input sizes. But then I started thinking about how the code, after
finding a possible X base solution, actually fully computed X^R and
compared to N to see if it was an actual solution. I remembered
"But I can eliminate most (x,n) more efficiently, by checking whether n=x^k
is consistent with the first few digits of n and x." [Daniel J.
Bernstein "Detecting Perfect Powers in Essentially Linear Time", part
III, section 9. "How to test if n = x^k"].
Keeping in mind that the algorithm doesn't calculate X for which X is
closest to N^(1/R) but instead calculates X such that X^R is congruent
to N, it would be quite likely that if X was not a valid solution that X
would not be close to N^(1/R). Bernstein provides an algorithm: "How to
test if n = x^k" using truncated accuracy floating point. But before
implementing that, almost in passing, I added a simpler test.
I ensured that the number of bits in N was compatible with the number of
bits in X^R. If the number of bits was incompatible, simply return 0.
As an example of how useful this check is:
Time to perfect power test 10,000 numbers starting at 10^10,000
original code: 386 seconds
new code (without bit-length test): 45 seconds
new code (with bit-length test): 8 seconds
This simple bit test eliminated 97% of the computations X^R for possible
X values (8,700 computations of X^R that didn't equal N vs. 332,500
computations). We might be able to speed things up even more with a
better test (presuming that the better test didn't take too long).
Suggestions, regardless of what is done with this p-adic routine:
1) provide efficient mpz_mod and mpz_powm for powers of 2, similar to
the bit shifting calls mpz_tdiv_r_2exp.
2) provide signed mod routines as maple's "mods". It obviously has a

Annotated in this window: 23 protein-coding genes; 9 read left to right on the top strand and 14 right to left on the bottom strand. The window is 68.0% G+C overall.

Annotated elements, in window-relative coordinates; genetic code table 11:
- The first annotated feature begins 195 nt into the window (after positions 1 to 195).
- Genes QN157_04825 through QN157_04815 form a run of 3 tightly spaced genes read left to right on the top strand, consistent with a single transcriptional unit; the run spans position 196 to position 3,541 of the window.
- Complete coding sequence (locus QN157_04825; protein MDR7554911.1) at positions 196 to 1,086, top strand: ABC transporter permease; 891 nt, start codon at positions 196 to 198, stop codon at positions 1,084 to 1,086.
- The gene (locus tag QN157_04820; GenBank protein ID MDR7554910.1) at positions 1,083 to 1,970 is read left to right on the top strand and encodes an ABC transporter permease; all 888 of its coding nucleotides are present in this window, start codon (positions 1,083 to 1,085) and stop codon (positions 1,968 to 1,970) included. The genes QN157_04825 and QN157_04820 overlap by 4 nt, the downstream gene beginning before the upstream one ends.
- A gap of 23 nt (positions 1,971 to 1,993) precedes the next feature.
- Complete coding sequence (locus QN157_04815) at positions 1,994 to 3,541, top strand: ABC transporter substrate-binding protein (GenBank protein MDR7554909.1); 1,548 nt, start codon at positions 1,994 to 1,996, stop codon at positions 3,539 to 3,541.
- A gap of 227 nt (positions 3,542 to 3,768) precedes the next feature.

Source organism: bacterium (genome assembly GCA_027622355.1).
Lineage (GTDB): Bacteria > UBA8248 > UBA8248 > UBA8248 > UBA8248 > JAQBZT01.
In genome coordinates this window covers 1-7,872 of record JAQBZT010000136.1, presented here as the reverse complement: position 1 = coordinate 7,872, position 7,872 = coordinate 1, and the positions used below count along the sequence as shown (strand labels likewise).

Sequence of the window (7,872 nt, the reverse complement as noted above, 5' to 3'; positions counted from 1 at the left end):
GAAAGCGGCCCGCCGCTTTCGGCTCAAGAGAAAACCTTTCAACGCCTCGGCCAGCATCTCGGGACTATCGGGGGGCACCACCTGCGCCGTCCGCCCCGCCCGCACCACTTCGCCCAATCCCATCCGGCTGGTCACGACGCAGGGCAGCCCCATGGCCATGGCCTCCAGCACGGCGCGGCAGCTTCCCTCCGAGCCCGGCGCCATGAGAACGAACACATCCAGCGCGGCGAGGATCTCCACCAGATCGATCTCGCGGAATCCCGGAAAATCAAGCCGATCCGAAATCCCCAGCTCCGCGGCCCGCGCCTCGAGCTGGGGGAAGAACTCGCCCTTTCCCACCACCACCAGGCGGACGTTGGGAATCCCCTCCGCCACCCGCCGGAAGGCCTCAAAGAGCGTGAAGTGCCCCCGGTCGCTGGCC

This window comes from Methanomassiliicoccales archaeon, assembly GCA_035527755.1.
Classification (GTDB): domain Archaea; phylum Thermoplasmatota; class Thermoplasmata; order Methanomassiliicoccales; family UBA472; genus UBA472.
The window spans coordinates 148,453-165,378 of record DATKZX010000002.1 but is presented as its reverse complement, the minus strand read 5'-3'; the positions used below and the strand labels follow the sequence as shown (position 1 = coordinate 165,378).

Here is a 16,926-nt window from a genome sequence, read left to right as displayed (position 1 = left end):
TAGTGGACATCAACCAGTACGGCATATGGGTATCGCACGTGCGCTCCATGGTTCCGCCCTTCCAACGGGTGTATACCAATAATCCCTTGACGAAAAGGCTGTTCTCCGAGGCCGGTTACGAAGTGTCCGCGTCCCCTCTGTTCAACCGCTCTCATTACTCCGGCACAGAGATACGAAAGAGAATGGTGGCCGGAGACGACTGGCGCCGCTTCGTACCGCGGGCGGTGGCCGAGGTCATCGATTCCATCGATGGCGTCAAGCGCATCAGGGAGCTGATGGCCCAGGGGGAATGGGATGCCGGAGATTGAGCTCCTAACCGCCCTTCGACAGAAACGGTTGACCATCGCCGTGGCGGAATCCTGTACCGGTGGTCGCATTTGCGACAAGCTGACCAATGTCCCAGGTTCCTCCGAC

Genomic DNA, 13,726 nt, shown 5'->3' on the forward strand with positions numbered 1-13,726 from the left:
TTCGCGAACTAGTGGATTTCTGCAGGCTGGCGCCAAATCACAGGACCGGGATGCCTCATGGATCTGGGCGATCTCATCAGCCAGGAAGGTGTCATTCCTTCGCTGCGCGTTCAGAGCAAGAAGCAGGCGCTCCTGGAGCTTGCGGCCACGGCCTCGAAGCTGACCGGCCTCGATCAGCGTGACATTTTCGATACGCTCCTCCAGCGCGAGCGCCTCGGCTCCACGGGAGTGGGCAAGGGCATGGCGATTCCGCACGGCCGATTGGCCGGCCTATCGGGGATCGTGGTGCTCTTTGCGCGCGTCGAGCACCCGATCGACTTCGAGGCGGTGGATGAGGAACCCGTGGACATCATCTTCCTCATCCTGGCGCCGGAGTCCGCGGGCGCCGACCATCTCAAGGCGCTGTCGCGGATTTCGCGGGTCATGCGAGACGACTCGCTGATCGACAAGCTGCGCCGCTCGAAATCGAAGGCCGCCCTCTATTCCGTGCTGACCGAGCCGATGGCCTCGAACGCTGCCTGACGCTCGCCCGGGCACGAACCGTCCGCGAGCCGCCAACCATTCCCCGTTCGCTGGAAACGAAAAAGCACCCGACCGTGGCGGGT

use, as this routine needs it, and I had to cobble together a crude
solution. Here's a definition of mods:
modp(a,p) returns the unique integer congruent to a modulo p in the
range 0..p-1, whereas mods(a,p) returns the image in the range
-(p-1)/2..(p+1)/2 (here I'm assuming p is an odd prime).
Suggestions for this routine:
1) check the p-adic math
2) fix some of the choices I made to quickly get something to work
(using current sqrt routine for r=2, method of testing negative numbers
- simply exiting if the number is too large)
3) check the bit-test and loops to ensure there's no "off-by-one" error
4) see about replacing bit-test with a more precise test, looking at the
trade-off in time of how long the test takes vs. the computation time
required for the candidates it excludes over and above the bit-test
> (2) assign the code to the FSF and get your employer to sign a disclaimer
heheehee - I don't think my employer would understand. As a funny
side-note, I mentioned to my girlfriend that I was doing some
"Newton-Hensel lifting" and she looked shocked and wanted to know why I
had any interest in nude pencil lifting.
Thanks. I just whipped this up at home to help in my perfect power
testing. Its certainly been fun and exciting, and it seems to be
working quickly and correctly. Hopefully its a good "proof of concept"
that can be implemented in GMP. I'll do what I can, but I've only been
using GMP for a few days and am still getting familiar with it.